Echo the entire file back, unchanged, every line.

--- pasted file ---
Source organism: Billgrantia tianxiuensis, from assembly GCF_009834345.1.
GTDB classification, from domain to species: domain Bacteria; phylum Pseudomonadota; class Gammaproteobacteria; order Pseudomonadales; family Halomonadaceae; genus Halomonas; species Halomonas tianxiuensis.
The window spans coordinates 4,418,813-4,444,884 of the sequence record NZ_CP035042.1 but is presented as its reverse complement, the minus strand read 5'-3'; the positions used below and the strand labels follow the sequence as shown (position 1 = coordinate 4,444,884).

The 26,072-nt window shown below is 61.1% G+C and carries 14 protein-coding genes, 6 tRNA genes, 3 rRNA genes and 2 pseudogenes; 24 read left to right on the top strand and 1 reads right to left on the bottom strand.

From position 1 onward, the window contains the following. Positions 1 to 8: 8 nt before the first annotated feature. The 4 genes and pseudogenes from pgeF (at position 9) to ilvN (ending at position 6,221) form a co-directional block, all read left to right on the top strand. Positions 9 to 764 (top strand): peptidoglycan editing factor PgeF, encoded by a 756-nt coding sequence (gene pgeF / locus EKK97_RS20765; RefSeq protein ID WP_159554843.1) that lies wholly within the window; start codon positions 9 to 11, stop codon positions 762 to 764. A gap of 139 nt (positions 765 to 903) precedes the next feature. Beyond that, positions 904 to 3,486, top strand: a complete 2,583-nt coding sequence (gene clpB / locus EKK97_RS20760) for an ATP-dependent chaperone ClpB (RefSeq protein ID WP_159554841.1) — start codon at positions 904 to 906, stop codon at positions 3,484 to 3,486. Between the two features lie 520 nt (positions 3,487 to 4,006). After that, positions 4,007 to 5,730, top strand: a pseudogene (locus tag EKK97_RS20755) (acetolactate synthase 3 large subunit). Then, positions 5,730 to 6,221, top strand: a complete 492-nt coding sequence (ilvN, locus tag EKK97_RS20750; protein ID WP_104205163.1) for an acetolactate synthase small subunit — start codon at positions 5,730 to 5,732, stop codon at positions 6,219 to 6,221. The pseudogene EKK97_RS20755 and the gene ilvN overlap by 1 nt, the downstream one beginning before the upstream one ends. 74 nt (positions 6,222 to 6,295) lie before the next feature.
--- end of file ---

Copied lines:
Source organism: Billgrantia tianxiuensis, from assembly GCF_009834345.1.
GTDB classification, from domain to species: domain Bacteria; phylum Pseudomonadota; class Gammaproteobacteria; order Pseudomonadales; family Halomonadaceae; genus Halomonas; species Halomonas tianxiuensis.
The window spans coordinates 4,418,813-4,444,884 of the sequence record NZ_CP035042.1 but is presented as its reverse complement, the minus strand read 5'-3'; the positions used below and the strand labels follow the sequence as shown (position 1 = coordinate 4,444,884).

The 26,072-nt window shown below is 61.1% G+C and carries 14 protein-coding genes, 6 tRNA genes, 3 rRNA genes and 2 pseudogenes; 24 read left to right on the top strand and 1 reads right to left on the bottom strand.

From position 1 onward, the window contains the following. Positions 1 to 8: 8 nt before the first annotated feature. The 4 genes and pseudogenes from pgeF (at position 9) to ilvN (ending at position 6,221) form a co-directional block, all read left to right on the top strand. Positions 9 to 764 (top strand): peptidoglycan editing factor PgeF, encoded by a 756-nt coding sequence (gene pgeF / locus EKK97_RS20765; RefSeq protein ID WP_159554843.1) that lies wholly within the window; start codon positions 9 to 11, stop codon positions 762 to 764. A gap of 139 nt (positions 765 to 903) precedes the next feature. Beyond that, positions 904 to 3,486, top strand: a complete 2,583-nt coding sequence (gene clpB / locus EKK97_RS20760) for an ATP-dependent chaperone ClpB (RefSeq protein ID WP_159554841.1) — start codon at positions 904 to 906, stop codon at positions 3,484 to 3,486. Between the two features lie 520 nt (positions 3,487 to 4,006). After that, positions 4,007 to 5,730, top strand: a pseudogene (locus tag EKK97_RS20755) (acetolactate synthase 3 large subunit). Then, positions 5,730 to 6,221, top strand: a complete 492-nt coding sequence (ilvN, locus tag EKK97_RS20750; protein ID WP_104205163.1) for an acetolactate synthase small subunit — start codon at positions 5,730 to 5,732, stop codon at positions 6,219 to 6,221. The pseudogene EKK97_RS20755 and the gene ilvN overlap by 1 nt, the downstream one beginning before the upstream one ends. 74 nt (positions 6,222 to 6,295) lie before the next feature.